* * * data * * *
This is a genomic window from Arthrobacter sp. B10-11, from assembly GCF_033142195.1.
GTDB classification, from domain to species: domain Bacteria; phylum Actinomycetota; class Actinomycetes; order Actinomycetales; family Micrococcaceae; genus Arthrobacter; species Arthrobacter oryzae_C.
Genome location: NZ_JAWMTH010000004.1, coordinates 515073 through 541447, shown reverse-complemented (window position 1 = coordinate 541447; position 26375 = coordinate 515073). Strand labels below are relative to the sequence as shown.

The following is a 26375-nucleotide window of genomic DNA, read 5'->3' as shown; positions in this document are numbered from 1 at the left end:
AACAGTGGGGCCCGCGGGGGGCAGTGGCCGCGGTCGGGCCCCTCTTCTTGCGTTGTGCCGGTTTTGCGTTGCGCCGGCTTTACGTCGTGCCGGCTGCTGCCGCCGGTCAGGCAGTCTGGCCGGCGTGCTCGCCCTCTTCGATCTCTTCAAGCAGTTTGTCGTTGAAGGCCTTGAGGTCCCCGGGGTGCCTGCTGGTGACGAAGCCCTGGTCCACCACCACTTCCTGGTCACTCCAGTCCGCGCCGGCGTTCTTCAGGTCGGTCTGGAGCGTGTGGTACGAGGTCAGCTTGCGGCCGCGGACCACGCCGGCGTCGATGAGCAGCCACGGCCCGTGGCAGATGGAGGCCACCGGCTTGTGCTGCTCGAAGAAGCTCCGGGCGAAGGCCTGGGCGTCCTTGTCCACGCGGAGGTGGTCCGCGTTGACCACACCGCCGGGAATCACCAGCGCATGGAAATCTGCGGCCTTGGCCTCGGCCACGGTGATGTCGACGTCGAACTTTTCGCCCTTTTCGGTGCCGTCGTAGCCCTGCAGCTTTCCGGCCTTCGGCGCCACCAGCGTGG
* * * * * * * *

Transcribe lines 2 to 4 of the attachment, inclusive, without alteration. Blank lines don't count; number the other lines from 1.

GTDB classification, from domain to species: domain Bacteria; phylum Actinomycetota; class Actinomycetes; order Actinomycetales; family Micrococcaceae; genus Arthrobacter; species Arthrobacter oryzae_C.
Genome location: NZ_JAWMTH010000004.1, coordinates 515073 through 541447, shown reverse-complemented (window position 1 = coordinate 541447; position 26375 = coordinate 515073). Strand labels below are relative to the sequence as shown.

The following is a 26375-nucleotide window of genomic DNA, read 5'->3' as shown; positions in this document are numbered from 1 at the left end: